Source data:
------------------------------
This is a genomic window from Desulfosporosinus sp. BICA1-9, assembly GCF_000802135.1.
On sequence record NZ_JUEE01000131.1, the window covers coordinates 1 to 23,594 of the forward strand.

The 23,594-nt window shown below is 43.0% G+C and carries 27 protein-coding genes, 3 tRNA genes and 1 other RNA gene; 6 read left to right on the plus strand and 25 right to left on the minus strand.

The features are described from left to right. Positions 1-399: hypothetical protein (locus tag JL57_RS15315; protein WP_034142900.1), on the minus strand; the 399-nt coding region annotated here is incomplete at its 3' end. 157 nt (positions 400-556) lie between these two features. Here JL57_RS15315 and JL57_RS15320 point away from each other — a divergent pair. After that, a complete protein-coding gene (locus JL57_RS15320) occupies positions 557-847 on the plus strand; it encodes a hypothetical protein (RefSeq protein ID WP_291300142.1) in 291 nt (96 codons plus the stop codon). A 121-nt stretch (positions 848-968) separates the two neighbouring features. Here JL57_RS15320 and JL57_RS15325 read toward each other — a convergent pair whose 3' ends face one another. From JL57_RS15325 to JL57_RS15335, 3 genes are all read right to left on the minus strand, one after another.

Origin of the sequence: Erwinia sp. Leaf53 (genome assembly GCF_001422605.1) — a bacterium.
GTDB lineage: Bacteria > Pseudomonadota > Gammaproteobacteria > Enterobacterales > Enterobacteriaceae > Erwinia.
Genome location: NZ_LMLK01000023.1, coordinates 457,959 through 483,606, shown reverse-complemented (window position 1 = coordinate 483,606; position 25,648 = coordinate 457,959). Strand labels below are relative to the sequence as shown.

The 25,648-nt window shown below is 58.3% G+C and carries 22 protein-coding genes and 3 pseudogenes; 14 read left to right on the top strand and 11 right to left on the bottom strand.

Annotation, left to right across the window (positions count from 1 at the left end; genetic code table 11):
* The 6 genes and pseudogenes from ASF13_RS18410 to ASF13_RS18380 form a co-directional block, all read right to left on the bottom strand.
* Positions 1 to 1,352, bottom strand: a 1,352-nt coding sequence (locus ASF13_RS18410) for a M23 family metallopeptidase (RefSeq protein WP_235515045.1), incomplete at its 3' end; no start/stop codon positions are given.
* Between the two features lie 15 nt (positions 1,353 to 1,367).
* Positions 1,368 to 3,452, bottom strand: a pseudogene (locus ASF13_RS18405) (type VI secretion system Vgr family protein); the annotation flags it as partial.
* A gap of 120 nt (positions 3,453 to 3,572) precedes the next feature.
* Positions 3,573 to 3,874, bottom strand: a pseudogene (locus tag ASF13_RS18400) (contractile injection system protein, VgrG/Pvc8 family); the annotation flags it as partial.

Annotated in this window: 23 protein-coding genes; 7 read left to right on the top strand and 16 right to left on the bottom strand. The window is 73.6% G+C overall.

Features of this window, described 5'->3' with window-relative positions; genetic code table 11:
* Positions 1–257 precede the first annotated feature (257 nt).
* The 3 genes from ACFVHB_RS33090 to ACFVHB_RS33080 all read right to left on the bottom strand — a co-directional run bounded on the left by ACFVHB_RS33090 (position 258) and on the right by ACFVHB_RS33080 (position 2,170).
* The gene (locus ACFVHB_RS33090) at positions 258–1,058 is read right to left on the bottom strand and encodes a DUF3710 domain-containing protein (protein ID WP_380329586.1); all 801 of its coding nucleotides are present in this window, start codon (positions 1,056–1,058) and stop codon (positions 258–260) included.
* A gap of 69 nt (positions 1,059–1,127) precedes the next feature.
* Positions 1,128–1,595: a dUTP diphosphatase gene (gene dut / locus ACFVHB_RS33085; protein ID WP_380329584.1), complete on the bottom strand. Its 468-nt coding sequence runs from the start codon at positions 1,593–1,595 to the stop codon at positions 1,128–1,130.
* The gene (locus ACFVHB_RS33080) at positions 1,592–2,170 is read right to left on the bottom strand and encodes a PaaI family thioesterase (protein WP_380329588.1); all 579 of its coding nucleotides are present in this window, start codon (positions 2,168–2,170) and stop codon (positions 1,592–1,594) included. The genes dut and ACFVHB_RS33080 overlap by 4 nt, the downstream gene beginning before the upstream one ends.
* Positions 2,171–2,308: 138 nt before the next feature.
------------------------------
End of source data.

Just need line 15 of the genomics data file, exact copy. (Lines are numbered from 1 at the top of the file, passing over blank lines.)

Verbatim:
* Positions 3,573 to 3,874, bottom strand: a pseudogene (locus tag ASF13_RS18400) (contractile injection system protein, VgrG/Pvc8 family); the annotation flags it as partial.